A stealth declaration of national sovereignty


In 2006, the House of Commons passed a motion tabled by then-prime minister Stephen Harper, recognizing that "the Québécois form a nation within a united Canada." Harper thought he had done a clever end run around the separatists by endorsing a concept of Québécois nationhood that transcends geographical borders.

Embedded in his declaration was the assumption that one's Québécois identity is portable: that an English-speaking Québécois living in Calgary and a French-speaking Québécois living in Quebec City are co-nationalists. But this definition represents a misunderstanding of what nationhood means to ethnic Québécois.

Bluntly, Quebec francophones feel little to no affinity with francophones who leave Quebec, and although politicians may exploit the issue for political gain, ordinary Québécois don't much care whether or not language rights for francophones in other provinces are assiduously protected. It is well understood that Québécois identity is inextricably bound to Quebec soil.

Religion formed Québécois culture, but is no longer a social force. Other cultural markers have been diluted with time. Only language remains as the unassailable cultural fortress that protects Québécois from "la disparition" (disappearance). In this respect, literal deracination is the kiss of death. Québécois who leave Quebec may themselves remain robustly bilingual, but within a generation or two, they are no longer Québécois. Jack Kerouac, the defining voice of America's Beat Generation, became wholly American when he was but one generation removed from his francophone Quebec roots.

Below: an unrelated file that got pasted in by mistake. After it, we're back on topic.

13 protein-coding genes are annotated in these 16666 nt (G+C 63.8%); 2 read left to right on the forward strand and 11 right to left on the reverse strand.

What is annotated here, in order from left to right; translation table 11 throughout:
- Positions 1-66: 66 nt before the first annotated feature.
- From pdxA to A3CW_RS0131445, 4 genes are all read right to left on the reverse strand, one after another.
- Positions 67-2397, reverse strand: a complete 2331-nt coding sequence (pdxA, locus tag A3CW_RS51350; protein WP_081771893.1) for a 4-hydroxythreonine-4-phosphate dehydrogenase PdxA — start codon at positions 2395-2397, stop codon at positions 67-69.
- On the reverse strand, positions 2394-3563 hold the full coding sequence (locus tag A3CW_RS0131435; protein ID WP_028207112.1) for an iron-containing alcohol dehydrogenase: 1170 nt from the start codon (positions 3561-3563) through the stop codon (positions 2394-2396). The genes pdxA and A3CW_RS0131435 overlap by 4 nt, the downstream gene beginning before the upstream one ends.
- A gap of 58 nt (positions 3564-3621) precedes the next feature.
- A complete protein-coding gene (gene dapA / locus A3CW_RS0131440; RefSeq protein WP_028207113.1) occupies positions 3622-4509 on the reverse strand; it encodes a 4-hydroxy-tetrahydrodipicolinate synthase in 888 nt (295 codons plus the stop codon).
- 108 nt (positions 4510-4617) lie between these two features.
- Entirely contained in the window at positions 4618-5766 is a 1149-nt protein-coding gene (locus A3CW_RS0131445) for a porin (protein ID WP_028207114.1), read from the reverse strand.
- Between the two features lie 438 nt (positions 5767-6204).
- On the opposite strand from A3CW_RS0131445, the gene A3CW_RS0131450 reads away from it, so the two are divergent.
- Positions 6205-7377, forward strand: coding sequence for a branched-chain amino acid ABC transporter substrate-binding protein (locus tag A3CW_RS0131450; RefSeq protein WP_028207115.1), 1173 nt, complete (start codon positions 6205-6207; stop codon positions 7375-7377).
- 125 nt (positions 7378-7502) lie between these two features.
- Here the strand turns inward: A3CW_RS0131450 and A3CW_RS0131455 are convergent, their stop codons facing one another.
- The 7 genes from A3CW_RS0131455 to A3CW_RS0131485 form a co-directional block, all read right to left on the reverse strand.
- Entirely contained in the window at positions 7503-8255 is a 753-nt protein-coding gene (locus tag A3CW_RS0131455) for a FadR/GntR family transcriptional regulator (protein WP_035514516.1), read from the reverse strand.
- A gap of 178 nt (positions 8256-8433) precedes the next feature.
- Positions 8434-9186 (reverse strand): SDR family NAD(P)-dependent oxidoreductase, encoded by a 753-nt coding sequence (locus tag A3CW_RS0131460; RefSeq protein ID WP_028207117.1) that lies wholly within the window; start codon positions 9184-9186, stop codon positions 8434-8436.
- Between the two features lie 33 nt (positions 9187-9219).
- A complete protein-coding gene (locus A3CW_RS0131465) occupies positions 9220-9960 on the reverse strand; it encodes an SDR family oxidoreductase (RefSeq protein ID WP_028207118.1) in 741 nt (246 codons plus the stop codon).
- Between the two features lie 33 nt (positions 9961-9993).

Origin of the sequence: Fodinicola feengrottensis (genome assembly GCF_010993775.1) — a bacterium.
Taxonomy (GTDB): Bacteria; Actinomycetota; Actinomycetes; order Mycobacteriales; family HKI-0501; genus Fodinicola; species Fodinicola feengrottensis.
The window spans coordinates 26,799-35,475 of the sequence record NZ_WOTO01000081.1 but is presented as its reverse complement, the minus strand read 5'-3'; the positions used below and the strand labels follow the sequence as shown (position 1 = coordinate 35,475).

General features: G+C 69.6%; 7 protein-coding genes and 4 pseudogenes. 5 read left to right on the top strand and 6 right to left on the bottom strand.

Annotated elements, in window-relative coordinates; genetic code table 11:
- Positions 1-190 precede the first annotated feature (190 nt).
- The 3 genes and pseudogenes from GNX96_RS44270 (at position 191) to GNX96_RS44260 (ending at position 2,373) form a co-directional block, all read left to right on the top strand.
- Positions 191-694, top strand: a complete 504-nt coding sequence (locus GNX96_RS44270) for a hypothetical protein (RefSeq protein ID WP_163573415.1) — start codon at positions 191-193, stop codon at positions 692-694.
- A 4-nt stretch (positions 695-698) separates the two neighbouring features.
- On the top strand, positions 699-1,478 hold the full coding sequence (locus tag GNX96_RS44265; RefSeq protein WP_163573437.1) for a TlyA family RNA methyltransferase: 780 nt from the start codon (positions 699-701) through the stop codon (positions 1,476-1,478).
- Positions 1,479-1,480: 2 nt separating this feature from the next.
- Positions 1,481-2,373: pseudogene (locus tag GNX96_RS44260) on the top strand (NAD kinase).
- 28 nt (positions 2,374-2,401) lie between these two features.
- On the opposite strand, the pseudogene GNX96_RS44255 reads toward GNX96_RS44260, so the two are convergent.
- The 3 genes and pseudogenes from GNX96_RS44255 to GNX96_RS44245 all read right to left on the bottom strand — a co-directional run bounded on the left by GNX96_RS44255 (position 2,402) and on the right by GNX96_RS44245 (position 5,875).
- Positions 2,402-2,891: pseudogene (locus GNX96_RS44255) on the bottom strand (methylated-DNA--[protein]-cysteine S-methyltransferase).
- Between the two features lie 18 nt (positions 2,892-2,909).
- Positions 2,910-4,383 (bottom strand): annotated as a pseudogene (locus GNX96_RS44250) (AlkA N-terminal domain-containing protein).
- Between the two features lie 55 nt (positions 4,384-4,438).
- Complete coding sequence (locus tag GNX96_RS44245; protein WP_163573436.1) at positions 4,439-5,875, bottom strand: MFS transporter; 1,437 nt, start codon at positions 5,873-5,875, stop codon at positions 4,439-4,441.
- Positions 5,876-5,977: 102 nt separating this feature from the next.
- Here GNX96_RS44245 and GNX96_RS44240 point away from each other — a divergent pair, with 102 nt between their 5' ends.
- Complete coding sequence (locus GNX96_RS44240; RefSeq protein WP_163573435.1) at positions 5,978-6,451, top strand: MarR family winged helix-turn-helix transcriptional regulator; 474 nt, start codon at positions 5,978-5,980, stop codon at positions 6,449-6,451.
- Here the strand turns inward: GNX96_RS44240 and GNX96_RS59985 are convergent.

So language, and an obsession with its fragility, is the continual rallying cry of Quebec nationalists. In February, respected statistician Charles Castonguay published a book, Le français en chute libre (French in Free Fall), which sets out what look like alarming rates of decline in French as the primary language spoken at home, especially in Montreal, where virtually all Quebec Anglos and most of Quebec's immigrants live.

There is no indication that French in the public sphere is in decline. But it is almost taboo to question the need for panic. Rookie MP Emmanuella Lambropoulos found that out the hard way last November, when she raised doubts about the fragility of French in Quebec. Federal Official Languages Minister Mélanie Joly, members of the Bloc Québécois and even some Conservatives lambasted her. She walked back her words with abject apologies, but still had to resign from the official languages committee.

Here was the dual opportunity Quebec Premier François Legault had been waiting for: to steal the Parti Québécois' only defining issue without pushing for actual separation, and to take advantage of Prime Minister Justin Trudeau's pre-election instinct to keep Quebecers in a Liberal-leaning state of mind.